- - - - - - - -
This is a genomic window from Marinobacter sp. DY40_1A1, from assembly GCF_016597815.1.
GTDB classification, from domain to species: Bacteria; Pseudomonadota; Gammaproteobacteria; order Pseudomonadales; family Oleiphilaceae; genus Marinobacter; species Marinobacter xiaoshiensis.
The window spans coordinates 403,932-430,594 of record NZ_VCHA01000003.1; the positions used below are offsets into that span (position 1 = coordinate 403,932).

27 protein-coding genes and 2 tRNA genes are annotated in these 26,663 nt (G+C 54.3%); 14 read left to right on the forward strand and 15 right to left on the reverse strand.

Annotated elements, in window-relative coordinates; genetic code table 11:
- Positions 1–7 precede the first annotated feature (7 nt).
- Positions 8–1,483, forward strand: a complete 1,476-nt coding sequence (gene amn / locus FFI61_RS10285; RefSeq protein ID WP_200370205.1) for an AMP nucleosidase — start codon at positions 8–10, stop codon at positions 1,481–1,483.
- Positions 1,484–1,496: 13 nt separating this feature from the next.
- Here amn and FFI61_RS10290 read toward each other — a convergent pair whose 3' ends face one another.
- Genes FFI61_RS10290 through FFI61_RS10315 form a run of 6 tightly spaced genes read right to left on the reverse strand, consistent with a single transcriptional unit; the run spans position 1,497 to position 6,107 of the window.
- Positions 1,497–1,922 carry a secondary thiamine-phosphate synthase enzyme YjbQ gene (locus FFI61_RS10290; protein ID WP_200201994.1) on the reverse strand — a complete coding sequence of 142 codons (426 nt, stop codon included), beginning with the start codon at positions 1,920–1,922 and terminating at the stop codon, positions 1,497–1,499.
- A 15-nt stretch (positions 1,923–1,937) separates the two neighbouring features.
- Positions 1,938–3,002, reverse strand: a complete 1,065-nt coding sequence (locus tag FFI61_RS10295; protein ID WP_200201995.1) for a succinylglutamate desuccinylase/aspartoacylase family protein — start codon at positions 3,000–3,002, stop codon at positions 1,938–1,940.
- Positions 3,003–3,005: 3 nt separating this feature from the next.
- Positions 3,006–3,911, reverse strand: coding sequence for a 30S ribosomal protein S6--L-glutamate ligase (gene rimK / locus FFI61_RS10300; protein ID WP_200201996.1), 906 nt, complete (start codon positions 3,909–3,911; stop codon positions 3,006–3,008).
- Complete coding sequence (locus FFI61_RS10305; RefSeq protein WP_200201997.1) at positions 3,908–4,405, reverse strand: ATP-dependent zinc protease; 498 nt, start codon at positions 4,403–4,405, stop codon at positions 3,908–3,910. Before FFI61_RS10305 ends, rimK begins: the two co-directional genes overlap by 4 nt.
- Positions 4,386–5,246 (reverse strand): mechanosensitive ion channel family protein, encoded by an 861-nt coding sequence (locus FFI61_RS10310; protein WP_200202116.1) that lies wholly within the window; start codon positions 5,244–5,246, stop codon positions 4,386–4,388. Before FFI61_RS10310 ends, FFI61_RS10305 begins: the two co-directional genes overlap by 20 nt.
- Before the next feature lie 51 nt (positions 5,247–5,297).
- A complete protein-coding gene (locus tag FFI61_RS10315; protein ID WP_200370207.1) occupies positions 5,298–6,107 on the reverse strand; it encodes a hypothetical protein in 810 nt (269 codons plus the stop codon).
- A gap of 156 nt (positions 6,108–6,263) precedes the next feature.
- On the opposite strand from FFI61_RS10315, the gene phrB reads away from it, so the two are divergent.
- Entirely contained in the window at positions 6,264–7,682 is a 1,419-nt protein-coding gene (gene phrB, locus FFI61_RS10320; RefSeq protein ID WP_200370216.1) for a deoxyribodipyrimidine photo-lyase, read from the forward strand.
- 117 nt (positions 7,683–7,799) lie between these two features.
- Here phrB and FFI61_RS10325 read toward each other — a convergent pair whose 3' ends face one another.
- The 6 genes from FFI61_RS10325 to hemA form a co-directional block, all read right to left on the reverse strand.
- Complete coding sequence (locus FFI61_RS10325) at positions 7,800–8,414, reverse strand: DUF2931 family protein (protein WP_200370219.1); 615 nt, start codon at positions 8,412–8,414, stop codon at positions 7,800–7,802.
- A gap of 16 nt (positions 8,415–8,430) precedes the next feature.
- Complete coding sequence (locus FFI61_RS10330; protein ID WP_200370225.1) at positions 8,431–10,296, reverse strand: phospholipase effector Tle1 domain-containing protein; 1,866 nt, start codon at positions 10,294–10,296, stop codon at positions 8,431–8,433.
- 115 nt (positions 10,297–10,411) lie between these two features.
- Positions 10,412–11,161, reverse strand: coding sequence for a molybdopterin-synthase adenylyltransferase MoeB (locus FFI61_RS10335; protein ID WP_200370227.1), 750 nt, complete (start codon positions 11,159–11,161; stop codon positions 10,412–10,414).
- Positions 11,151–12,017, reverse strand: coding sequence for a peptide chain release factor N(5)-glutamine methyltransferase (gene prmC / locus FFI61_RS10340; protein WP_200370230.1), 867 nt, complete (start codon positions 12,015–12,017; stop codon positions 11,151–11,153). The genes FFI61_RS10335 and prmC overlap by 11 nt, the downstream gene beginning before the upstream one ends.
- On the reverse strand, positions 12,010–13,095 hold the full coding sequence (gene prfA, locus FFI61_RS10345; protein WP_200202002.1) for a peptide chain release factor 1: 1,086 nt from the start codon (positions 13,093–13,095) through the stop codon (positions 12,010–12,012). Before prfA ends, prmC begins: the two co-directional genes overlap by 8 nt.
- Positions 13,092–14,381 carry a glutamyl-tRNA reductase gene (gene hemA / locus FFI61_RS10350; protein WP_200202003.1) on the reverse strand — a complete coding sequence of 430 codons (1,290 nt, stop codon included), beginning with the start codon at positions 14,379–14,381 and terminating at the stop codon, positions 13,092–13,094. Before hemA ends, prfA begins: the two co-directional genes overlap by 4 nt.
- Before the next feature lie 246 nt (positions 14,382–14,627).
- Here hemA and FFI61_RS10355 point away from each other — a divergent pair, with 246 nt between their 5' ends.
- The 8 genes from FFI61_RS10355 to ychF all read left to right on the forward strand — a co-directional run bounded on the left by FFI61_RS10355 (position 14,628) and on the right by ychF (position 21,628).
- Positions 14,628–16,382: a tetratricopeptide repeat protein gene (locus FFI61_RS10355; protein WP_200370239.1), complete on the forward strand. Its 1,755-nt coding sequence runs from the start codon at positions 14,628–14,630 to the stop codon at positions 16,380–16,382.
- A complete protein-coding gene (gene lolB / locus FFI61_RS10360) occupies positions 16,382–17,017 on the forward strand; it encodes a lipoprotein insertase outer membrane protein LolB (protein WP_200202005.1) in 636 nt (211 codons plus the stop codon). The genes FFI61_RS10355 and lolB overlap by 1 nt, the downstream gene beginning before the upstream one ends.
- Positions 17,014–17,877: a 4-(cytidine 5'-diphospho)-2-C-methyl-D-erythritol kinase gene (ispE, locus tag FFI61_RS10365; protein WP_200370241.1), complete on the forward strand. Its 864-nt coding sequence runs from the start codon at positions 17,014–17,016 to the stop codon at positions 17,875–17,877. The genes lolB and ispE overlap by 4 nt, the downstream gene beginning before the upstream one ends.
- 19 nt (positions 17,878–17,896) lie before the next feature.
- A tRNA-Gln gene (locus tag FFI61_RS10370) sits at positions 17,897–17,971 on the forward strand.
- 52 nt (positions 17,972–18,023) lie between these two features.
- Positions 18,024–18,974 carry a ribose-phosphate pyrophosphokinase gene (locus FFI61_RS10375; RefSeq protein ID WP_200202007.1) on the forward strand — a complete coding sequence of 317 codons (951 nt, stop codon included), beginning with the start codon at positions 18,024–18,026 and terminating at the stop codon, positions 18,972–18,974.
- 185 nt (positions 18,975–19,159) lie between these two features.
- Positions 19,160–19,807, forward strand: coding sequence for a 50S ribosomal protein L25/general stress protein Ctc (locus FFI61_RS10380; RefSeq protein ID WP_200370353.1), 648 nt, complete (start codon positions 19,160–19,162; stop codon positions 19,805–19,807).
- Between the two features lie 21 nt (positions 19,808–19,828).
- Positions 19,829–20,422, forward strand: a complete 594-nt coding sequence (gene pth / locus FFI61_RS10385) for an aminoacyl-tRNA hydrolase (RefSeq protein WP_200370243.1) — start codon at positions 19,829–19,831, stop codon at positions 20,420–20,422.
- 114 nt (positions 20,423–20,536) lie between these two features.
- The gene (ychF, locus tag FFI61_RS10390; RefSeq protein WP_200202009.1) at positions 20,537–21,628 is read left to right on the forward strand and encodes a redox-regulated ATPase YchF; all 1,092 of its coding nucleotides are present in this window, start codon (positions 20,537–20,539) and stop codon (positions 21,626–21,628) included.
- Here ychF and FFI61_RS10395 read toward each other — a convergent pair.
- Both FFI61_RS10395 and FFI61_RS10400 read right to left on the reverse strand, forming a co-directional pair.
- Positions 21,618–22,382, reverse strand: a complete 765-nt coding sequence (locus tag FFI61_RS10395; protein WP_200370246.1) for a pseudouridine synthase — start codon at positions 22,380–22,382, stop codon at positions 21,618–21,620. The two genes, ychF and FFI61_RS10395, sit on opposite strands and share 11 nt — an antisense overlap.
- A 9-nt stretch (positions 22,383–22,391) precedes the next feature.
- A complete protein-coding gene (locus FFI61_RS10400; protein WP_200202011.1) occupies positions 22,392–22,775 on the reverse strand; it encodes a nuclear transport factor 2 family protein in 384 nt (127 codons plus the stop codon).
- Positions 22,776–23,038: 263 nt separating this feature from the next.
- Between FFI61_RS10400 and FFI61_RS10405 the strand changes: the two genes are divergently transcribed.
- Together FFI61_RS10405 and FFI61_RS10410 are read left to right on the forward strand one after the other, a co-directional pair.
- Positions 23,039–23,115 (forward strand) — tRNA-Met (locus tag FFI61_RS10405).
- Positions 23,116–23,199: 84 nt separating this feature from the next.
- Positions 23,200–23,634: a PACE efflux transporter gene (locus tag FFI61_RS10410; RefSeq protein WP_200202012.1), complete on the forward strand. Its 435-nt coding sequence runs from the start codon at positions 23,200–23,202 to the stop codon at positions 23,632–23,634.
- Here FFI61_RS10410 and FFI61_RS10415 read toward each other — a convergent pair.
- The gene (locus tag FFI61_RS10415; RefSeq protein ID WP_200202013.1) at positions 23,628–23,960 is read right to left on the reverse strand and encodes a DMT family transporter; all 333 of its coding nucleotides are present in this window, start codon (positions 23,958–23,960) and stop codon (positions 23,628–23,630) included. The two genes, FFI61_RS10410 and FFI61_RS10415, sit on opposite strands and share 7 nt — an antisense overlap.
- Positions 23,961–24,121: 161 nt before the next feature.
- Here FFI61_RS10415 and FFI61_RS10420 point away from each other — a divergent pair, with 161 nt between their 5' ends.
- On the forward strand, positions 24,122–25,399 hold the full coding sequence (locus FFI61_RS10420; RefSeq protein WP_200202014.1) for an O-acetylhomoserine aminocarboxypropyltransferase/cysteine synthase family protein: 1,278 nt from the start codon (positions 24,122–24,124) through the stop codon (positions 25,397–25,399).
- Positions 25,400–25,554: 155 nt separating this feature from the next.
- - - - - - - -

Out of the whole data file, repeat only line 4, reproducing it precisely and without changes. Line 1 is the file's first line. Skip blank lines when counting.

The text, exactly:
27 protein-coding genes and 2 tRNA genes are annotated in these 26,663 nt (G+C 54.3%); 14 read left to right on the forward strand and 15 right to left on the reverse strand.